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Jakarta Post

Indonesian stocks battered by profit-taking, hit sixth circuit breaker in month

  • Riska Rahman

    The Jakarta Post

Jakarta   /   Mon, March 30, 2020   /   12:16 pm
Indonesian stocks battered by profit-taking, hit sixth circuit breaker in month The Indonesia Stock Exchange (IDX) logo is seen in front of a giant screen displaying stock prices at the IDX building in Jakarta on March 13. (JP/Seto Wardhana)

Indonesian stocks hit another circuit breaker on Monday morning, the sixth time this month, as the main gauge, the Jakarta Composite Index (JCI), plunged by 5 percent after last week’s rally.

Indonesia Stock Exchange (IDX) halted trading for 30 minutes at 10:20 a.m. as the index was down 5 percent at 4,318.29 points with the transaction volume standing at Rp 1.75 trillion (US$106.68 million), trading director Laksono Widodo told the press via text message.

As many as 300 stocks were in the red on Monday morning, led by consumer goods giant PT Unilever Indonesia, which hit the auto-rejection limit of 7 percent, followed by gold miner PT Aneka Tambang (-6.96 percent) and state-owned lender Bank Mandiri (-6.88 percent).

Read also: First time in history: Shorter trading hours for Indonesian stocks amid COVID-19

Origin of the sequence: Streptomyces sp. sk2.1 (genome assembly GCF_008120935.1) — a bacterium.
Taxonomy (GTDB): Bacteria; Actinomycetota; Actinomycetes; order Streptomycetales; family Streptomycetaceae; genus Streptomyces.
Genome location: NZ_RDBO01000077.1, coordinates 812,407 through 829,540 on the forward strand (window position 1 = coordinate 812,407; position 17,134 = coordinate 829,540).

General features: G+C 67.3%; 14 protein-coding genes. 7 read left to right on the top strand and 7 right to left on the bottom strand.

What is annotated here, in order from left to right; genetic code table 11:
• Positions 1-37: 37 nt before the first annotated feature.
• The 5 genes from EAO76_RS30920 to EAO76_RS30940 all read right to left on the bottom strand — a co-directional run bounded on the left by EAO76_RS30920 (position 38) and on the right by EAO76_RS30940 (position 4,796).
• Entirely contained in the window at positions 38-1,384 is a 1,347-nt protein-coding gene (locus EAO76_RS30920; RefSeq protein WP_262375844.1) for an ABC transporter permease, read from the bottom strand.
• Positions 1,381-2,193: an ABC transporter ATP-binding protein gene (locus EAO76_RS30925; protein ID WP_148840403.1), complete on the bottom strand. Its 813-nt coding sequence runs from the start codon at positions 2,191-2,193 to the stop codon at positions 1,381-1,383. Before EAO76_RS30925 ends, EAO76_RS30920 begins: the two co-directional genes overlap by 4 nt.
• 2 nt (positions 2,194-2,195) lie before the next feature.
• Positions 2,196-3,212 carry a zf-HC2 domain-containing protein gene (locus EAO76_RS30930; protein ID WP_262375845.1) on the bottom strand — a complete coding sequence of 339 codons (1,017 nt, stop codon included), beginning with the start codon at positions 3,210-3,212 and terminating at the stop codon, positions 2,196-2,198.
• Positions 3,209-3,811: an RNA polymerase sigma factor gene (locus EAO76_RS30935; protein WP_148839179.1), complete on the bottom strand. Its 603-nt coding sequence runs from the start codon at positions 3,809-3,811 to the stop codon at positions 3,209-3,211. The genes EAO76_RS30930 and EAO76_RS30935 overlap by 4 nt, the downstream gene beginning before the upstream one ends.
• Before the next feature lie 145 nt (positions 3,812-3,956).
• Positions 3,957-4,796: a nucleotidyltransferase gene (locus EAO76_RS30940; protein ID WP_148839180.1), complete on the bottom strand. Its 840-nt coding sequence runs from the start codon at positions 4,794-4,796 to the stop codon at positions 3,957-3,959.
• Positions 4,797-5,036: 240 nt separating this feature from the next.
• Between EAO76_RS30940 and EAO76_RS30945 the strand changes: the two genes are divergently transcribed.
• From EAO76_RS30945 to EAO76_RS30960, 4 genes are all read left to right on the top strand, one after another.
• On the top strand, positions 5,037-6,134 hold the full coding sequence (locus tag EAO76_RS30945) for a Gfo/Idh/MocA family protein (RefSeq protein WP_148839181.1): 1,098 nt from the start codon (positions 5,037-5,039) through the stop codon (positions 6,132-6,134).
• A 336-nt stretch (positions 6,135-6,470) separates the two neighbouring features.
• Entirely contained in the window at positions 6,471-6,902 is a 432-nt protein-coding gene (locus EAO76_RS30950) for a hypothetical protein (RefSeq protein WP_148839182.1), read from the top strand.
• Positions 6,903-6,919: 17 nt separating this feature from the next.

The rupiah, meanwhile, depreciated by 0.93 percent to Rp 16,320 per US dollar. Since the beginning of the year, the Indonesian currency has weakened by 17.7 percent against the greenback.

The plunge in the JCI following last week’s rally was driven by a selling spree among domestic investors. Foreign investors, meanwhile, purchased more Indonesian shares than they sold, registering a net buy of Rp 14.19 billion.

“Investors are taking profit out of the stock market after share prices rallied for two consecutive days last week,” Panin Sekuritas analyst William Hartanto told The Jakarta Post on Monday.

“Last week’s rally was merely a technical rebound,” said William, referring to the fact that the world’s main problem, the COVID-19 pandemic, had yet to be resolved.

The JCI concluded its trade in positive territory on Friday, gaining 4.8 percent in a day. The day before, the index had recorded a 10 percent gain in a session following the United States $2 trillion fiscal support that pushed Wall Street northward.

Last week, the main gauge added 8.36 percent to its value, but that still leaves a loss of 28 percent so far this year.

On Monday morning, stocks listed in other Asian markets also suffered hard hits. Singapore’s index gauge plummeted by 4.08 percent, Tokyo’s plunged 3.07 percent, while Hong Kong’s and Shanghai’s were also down by more than 1 percent as Wall Street was closed in the red.

Read also: Indonesian stocks soar 10% but COVID-19 risks loom

The spread of COVID-19 is still affecting global markets. The pneumonia-like disease has infected more than 700,000 people worldwide and killed almost 34,000. In Indonesia, the latest data shows that the virus has infected almost 1,300 people and killed 114.

William projected that the JCI could still decline further than the 3,900 level it hit earlier last week.

“Looking back, the JCI could decline by 50 percent during an economic crash, so I think it could still continue to decline to around the 3,200 to 3,400 level,” he said, adding that he expected the index to continue its downtrend.

As of 11:31 a.m. after trading had resumed, the JCI’s decline was trimmed to 4.1 percent.